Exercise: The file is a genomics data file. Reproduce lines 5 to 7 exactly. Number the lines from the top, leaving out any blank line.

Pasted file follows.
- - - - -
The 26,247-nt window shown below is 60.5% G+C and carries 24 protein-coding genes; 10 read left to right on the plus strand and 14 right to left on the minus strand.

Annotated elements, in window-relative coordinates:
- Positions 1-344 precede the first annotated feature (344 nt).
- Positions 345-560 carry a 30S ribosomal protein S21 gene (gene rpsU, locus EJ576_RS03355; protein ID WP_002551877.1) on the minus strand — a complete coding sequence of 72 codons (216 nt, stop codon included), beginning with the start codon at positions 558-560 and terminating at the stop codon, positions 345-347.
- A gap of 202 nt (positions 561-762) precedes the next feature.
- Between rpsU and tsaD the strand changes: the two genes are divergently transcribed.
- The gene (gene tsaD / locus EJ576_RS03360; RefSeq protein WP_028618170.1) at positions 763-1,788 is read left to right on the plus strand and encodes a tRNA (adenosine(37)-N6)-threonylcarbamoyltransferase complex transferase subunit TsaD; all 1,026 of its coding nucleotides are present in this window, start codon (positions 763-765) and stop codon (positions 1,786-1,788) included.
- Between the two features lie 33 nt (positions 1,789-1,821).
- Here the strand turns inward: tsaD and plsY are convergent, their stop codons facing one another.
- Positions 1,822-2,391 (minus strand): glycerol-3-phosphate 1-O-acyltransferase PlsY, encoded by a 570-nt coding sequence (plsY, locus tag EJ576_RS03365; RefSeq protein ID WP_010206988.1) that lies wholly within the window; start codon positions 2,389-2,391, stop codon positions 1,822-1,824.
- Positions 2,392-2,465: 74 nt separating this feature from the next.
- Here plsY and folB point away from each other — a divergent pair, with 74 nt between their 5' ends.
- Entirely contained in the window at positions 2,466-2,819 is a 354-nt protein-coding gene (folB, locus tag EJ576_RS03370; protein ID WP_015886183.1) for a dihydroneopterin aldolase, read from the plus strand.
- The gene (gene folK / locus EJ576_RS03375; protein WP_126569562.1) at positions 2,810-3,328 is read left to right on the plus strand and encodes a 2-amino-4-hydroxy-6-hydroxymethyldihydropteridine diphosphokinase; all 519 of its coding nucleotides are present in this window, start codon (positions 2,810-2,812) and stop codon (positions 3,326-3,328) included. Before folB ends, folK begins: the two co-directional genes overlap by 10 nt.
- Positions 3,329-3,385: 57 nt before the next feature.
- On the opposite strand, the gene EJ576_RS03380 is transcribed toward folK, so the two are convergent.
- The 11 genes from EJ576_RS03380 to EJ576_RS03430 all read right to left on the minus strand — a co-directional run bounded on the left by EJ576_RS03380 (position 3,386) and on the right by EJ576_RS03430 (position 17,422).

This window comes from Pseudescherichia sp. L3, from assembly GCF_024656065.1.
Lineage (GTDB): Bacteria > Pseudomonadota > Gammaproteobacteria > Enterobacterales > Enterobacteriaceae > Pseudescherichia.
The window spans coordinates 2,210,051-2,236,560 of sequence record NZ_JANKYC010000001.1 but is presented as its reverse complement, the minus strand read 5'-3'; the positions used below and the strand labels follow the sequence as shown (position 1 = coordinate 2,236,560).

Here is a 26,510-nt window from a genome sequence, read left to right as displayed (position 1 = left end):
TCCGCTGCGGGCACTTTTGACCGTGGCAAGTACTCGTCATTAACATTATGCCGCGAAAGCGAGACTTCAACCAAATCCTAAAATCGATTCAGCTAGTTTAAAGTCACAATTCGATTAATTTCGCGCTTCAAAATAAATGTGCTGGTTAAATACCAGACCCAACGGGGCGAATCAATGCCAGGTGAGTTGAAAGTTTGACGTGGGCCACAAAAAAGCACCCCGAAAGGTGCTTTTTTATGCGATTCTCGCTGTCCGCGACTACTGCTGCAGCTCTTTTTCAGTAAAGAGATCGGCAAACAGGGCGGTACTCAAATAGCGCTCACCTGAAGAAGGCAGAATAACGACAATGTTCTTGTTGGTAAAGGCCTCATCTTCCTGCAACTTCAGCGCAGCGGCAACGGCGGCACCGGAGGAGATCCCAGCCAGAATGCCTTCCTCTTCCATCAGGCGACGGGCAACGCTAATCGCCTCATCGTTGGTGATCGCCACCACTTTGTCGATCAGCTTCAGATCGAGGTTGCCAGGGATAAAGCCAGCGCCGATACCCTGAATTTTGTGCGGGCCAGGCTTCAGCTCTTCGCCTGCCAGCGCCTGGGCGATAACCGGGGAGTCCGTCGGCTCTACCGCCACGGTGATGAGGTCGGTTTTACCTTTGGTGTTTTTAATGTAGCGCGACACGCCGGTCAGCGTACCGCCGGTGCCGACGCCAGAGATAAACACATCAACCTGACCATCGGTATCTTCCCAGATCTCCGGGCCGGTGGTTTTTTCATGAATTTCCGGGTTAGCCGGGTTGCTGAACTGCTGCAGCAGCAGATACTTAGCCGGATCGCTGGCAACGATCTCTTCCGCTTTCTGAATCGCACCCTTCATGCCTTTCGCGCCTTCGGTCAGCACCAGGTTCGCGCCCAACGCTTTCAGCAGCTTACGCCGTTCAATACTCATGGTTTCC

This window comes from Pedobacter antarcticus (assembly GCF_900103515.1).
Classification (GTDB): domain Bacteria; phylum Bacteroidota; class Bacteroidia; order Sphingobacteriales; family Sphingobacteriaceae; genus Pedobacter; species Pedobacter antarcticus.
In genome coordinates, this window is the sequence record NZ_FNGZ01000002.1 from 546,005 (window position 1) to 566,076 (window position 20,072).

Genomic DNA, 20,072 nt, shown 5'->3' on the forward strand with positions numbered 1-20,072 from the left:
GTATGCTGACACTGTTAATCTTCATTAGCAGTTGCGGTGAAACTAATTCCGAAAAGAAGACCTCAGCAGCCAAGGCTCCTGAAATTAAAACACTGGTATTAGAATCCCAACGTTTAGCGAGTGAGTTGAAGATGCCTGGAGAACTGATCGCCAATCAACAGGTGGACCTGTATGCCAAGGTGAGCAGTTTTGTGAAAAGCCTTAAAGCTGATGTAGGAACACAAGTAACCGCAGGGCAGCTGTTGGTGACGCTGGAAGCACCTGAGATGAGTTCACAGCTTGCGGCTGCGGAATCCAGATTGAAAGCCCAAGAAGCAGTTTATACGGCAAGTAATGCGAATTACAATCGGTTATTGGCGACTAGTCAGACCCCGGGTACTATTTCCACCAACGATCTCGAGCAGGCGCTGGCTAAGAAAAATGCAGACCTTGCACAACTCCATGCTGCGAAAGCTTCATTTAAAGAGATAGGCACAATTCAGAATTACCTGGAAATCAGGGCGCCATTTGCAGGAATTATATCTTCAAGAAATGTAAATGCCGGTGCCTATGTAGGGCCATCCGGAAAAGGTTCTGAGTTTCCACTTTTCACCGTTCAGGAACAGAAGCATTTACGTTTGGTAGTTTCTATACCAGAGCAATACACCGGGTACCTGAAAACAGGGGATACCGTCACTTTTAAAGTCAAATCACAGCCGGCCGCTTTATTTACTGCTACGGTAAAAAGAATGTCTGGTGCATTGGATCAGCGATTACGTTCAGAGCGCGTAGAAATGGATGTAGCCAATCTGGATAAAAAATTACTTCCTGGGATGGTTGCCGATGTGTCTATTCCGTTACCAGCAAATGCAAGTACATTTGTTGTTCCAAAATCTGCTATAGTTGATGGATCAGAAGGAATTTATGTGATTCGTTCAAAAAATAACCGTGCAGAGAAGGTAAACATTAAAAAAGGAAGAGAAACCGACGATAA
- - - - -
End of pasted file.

- A gap of 202 nt (positions 561-762) precedes the next feature.
- Between rpsU and tsaD the strand changes: the two genes are divergently transcribed.
- The gene (gene tsaD / locus EJ576_RS03360; RefSeq protein WP_028618170.1) at positions 763-1,788 is read left to right on the plus strand and encodes a tRNA (adenosine(37)-N6)-threonylcarbamoyltransferase complex transferase subunit TsaD; all 1,026 of its coding nucleotides are present in this window, start codon (positions 763-765) and stop codon (positions 1,786-1,788) included.